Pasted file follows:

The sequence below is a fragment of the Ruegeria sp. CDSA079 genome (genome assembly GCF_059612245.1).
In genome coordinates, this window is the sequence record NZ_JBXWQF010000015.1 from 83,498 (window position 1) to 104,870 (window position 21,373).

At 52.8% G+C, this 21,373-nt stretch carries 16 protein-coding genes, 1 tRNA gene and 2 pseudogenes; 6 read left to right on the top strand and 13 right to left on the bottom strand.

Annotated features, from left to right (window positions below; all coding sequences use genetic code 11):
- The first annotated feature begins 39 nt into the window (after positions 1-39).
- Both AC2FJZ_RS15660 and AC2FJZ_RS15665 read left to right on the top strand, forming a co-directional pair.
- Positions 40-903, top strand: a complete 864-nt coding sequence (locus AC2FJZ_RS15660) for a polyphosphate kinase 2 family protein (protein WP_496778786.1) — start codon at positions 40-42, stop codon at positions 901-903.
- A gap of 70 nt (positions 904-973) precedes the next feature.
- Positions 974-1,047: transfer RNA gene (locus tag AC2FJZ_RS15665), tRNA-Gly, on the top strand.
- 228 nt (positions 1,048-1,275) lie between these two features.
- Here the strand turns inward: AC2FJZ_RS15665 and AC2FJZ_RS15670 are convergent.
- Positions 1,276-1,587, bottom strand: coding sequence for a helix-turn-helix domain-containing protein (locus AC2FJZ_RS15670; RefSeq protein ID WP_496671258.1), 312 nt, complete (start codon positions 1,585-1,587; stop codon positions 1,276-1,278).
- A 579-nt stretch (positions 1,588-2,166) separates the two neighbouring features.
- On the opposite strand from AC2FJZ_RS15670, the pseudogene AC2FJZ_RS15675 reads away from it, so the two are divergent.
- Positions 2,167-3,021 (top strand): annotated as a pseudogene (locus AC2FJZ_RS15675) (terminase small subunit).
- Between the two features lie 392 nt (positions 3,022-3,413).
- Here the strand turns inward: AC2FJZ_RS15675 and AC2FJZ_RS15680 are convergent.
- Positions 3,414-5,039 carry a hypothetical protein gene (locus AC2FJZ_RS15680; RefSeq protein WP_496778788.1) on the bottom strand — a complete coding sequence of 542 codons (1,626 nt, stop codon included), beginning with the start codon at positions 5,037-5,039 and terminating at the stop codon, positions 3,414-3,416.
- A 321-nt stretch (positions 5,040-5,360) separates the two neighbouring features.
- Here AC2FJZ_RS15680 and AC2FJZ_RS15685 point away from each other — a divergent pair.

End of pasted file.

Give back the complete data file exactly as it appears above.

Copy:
The sequence below is a fragment of the Ruegeria sp. CDSA079 genome (genome assembly GCF_059612245.1).
In genome coordinates, this window is the sequence record NZ_JBXWQF010000015.1 from 83,498 (window position 1) to 104,870 (window position 21,373).

At 52.8% G+C, this 21,373-nt stretch carries 16 protein-coding genes, 1 tRNA gene and 2 pseudogenes; 6 read left to right on the top strand and 13 right to left on the bottom strand.

Annotated features, from left to right (window positions below; all coding sequences use genetic code 11):
- The first annotated feature begins 39 nt into the window (after positions 1-39).
- Both AC2FJZ_RS15660 and AC2FJZ_RS15665 read left to right on the top strand, forming a co-directional pair.
- Positions 40-903, top strand: a complete 864-nt coding sequence (locus AC2FJZ_RS15660) for a polyphosphate kinase 2 family protein (protein WP_496778786.1) — start codon at positions 40-42, stop codon at positions 901-903.
- A gap of 70 nt (positions 904-973) precedes the next feature.
- Positions 974-1,047: transfer RNA gene (locus tag AC2FJZ_RS15665), tRNA-Gly, on the top strand.
- 228 nt (positions 1,048-1,275) lie between these two features.
- Here the strand turns inward: AC2FJZ_RS15665 and AC2FJZ_RS15670 are convergent.
- Positions 1,276-1,587, bottom strand: coding sequence for a helix-turn-helix domain-containing protein (locus AC2FJZ_RS15670; RefSeq protein ID WP_496671258.1), 312 nt, complete (start codon positions 1,585-1,587; stop codon positions 1,276-1,278).
- A 579-nt stretch (positions 1,588-2,166) separates the two neighbouring features.
- On the opposite strand from AC2FJZ_RS15670, the pseudogene AC2FJZ_RS15675 reads away from it, so the two are divergent.
- Positions 2,167-3,021 (top strand): annotated as a pseudogene (locus AC2FJZ_RS15675) (terminase small subunit).
- Between the two features lie 392 nt (positions 3,022-3,413).
- Here the strand turns inward: AC2FJZ_RS15675 and AC2FJZ_RS15680 are convergent.
- Positions 3,414-5,039 carry a hypothetical protein gene (locus AC2FJZ_RS15680; RefSeq protein WP_496778788.1) on the bottom strand — a complete coding sequence of 542 codons (1,626 nt, stop codon included), beginning with the start codon at positions 5,037-5,039 and terminating at the stop codon, positions 3,414-3,416.
- A 321-nt stretch (positions 5,040-5,360) separates the two neighbouring features.
- Here AC2FJZ_RS15680 and AC2FJZ_RS15685 point away from each other — a divergent pair.